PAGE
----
theme that would have made Montaigne purr with delight.

Strong intuition is much more powerful
than a weak test

In Novum Organum (1620),5 Francis Bacon attacked what he
called idols of the tribe. “Idols of the Tribe are rooted in human
nature itself and in the very tribe or race of men. For people
falsely claim that human sense is the measure of things, whereas
in fact all perceptions of sense and mind are built to the scale
of man and not the universe.” In his first law, Mukherjee
challenges the idea that baconian analysis and induction really
work better than trained instinct in clinical practice. It’s a tricky
argument, and his opening example fell flat for me. A man with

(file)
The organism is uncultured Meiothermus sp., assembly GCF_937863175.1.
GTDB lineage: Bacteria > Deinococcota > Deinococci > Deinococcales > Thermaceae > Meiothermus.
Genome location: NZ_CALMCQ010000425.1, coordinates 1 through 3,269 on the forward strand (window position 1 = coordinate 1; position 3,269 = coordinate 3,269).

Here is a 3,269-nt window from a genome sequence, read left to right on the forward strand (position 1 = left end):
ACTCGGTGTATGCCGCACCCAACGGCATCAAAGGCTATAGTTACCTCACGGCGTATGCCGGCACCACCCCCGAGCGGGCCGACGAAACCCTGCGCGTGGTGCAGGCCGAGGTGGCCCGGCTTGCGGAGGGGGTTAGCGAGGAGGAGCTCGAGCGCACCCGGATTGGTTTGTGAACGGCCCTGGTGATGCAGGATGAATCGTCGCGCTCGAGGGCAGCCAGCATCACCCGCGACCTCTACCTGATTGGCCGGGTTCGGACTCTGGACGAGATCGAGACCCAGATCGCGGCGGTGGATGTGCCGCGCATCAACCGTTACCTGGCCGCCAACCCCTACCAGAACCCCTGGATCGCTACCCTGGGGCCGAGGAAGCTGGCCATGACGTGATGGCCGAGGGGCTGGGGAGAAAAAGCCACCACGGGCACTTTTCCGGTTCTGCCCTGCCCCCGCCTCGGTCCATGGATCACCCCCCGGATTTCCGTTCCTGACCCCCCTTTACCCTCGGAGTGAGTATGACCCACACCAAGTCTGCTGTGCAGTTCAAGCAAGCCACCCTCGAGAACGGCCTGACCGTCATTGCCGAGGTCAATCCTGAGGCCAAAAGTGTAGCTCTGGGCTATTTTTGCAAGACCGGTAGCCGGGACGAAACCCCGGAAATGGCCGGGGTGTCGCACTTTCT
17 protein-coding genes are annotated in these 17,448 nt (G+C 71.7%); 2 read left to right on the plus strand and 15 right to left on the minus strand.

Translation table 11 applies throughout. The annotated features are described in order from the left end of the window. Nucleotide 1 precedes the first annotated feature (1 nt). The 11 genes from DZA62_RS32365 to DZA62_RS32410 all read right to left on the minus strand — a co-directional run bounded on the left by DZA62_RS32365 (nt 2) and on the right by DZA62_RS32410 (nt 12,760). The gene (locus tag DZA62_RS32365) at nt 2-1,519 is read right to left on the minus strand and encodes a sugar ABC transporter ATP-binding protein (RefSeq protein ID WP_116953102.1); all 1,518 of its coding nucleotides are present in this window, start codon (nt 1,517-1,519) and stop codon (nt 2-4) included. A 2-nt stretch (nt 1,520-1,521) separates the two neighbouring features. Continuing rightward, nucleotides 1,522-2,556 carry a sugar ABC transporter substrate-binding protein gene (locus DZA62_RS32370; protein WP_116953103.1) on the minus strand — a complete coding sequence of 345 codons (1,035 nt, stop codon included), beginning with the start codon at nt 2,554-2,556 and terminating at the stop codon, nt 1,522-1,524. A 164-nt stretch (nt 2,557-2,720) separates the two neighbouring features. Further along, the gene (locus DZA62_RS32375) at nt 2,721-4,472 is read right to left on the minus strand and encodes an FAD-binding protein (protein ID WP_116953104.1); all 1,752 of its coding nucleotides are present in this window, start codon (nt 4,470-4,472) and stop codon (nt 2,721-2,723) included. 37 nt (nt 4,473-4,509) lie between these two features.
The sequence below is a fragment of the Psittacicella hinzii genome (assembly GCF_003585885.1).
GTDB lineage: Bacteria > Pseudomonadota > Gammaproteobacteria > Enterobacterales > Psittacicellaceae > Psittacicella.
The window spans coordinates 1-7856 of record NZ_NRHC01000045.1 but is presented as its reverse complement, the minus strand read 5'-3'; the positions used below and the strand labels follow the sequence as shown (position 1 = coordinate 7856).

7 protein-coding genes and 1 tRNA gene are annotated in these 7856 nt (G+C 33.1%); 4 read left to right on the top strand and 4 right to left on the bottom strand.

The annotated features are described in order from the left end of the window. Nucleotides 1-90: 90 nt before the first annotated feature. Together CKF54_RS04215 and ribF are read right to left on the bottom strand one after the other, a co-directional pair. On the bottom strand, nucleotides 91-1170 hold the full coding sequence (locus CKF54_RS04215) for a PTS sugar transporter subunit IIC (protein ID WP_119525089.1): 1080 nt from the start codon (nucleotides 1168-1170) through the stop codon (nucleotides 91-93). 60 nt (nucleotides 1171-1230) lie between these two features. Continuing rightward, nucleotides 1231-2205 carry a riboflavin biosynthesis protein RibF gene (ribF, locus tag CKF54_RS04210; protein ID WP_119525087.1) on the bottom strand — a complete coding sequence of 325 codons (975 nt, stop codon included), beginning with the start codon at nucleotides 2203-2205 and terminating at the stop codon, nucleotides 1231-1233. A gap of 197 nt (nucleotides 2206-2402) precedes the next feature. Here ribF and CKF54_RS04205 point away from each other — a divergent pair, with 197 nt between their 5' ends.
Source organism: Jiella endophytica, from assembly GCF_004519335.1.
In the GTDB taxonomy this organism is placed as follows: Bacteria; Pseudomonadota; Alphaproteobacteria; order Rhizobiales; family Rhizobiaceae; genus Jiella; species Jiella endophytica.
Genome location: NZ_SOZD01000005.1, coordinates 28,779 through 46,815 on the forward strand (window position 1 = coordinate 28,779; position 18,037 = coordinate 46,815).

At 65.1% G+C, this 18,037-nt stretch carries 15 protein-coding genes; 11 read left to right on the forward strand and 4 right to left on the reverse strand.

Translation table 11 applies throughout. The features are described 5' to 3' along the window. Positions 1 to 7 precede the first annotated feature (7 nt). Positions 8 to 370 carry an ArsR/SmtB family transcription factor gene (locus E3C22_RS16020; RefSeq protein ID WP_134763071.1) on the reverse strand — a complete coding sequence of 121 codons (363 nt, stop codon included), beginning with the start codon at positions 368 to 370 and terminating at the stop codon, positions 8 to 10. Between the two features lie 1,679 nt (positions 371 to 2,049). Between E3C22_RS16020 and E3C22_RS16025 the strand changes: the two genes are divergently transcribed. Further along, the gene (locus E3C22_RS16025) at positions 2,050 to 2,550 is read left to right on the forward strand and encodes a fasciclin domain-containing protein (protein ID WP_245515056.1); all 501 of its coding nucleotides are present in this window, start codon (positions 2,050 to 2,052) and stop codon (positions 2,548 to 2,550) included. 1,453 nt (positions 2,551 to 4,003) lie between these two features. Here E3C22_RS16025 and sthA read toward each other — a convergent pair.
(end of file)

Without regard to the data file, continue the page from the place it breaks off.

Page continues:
very rapid weight loss in late middle age can have only a limited
range of illnesses, and before turning over the page to find out

the diagnosis I had concluded that an initial discussion about
HIV testing was mandatory.

So when Thomas Bayes makes an appearance soon after,
elegantly accompanied by Groucho Marx, arguing that a test
can be interpreted sanely only in the context of prior
probabilities, I would have framed this situation as lying at the
20-30% level rather than “infinitesimally low.” But never mind.
What follows is excellent, and Bayes has rarely been so well
explained and celebrated.

For an audience more familiar with the development of evidence
based medicine, the argument could have been developed
further. Evidence based medicine tries to use baconian methods
to weight the value of various elements of diagnostic strategies
for important conditions. But increasingly the clinical decision
rules which emerge seem overcomplex, weak, and conditional,
and when such rules are tested in clinical practice, their